« AnteriorContinuar »
IN TWO VOLUMES
THE MACMILLAN CO.
[All rights reserved ]
HIS edition of Mr. Browning's poems and plays makes no pretence to be critical. One of the most useful of the Shakespearian commentators, Mr. Theobald, has observed that the science of criticism, so far as it affects an editor, is reduced to three classes: "The emendation of corrupt passages, the explanation of obscure and difficult ones, and an inquiry into the beauties and defects of composition." Happily there are no corrupt passages in Browning, but undoubtedly there are some obscure and difficult ones, although the reader will often be surprised to find how frequently obscurity and difficulty will be dissipated and removed by a careful study of the context. So, too, Browning has his beauties and defects of composition; but neither his beauties or defects of composition, nor the obscurities and difficulties of particular passages, are here discussed or explained. All that has been done is to prefix (within square brackets) to some of the plays and poems a few lines explanatory of the characters and events depicted and described, and to explain in the margin of the volumes the meaning of such words as might, if left unexplained, momentarily arrest the understanding of the reader. That some easy words have been explained and some hard ones left alone is more than likely, since, on such a subject, no standard exists either of information or of ignorance. Mr. F. G. Kenyon has been kind enough to make the notes for "The Ring and the Book," but for the rest the Editor alone is responsible.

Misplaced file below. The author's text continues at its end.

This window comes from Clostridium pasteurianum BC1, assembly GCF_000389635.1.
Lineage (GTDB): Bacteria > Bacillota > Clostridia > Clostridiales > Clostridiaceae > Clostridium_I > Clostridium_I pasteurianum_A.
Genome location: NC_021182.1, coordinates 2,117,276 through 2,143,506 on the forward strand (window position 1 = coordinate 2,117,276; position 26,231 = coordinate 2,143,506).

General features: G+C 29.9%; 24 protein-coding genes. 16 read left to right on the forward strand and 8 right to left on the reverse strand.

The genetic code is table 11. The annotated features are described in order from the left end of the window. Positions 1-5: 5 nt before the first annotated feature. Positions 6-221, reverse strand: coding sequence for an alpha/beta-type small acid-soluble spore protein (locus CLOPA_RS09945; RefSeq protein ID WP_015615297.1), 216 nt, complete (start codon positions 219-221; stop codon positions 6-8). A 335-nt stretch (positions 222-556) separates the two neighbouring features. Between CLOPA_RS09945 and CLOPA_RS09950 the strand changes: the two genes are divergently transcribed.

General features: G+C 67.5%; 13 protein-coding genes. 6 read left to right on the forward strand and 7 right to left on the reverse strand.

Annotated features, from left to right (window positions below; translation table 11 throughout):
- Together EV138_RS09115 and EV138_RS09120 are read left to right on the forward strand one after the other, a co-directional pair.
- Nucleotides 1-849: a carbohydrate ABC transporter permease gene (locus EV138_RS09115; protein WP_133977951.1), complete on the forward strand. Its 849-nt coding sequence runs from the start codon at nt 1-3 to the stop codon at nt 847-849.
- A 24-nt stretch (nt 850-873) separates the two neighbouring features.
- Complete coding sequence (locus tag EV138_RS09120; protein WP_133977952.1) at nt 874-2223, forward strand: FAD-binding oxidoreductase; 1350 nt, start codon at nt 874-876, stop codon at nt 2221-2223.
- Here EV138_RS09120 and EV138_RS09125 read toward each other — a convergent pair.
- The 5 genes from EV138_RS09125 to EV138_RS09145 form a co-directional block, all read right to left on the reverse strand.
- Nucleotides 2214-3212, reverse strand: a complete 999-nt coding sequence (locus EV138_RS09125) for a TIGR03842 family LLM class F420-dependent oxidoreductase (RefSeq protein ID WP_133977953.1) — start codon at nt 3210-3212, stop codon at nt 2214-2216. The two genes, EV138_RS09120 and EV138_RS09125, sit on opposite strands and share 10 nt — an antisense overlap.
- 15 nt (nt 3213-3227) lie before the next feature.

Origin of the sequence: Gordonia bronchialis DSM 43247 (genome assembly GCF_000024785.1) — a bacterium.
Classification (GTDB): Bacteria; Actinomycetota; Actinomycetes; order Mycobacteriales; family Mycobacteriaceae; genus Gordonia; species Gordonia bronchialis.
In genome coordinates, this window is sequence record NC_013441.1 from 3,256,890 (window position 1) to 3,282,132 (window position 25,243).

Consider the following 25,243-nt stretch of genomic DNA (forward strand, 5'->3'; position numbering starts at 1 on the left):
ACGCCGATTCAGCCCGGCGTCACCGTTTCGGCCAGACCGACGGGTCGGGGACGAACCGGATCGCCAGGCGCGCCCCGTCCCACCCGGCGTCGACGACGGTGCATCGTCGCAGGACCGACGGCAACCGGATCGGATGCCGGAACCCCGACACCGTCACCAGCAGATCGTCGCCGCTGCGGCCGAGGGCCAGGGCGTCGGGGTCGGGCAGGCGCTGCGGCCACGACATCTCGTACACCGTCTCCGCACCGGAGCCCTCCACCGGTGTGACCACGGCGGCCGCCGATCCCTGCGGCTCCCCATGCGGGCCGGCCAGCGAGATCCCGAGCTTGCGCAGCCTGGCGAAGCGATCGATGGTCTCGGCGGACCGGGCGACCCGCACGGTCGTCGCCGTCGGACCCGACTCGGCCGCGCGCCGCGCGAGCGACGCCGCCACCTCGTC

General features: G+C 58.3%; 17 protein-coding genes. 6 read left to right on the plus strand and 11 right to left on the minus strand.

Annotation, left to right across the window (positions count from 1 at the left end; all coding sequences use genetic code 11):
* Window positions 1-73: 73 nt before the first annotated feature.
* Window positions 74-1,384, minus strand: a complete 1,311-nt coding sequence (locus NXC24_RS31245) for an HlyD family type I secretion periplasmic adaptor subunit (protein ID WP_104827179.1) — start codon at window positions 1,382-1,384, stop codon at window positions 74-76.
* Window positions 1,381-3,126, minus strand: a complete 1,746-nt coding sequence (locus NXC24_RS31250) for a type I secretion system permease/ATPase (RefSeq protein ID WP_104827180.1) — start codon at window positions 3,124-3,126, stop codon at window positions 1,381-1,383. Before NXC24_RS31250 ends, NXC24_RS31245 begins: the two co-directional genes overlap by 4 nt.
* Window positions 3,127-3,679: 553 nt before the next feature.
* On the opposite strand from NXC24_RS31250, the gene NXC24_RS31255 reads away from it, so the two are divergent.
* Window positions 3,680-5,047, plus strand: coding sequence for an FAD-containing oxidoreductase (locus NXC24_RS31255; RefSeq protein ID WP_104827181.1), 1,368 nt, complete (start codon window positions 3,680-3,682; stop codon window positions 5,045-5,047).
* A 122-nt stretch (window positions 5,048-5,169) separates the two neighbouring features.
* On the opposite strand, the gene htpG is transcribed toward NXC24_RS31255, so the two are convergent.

The edition is a complete one, containing all Mr. Browning's regularly published plays and poems, from Pauline (1833) to Asolando (1889). In the arrangement of the contents a chronological order has as far as possible been observed; but as Mr. Browning himself rearranged some of his smaller poems regardless of their dates of publication, his publishers have not felt themselves at liberty in these cases to adhere to chronology. In all the poems the poet's latest readings have been followed.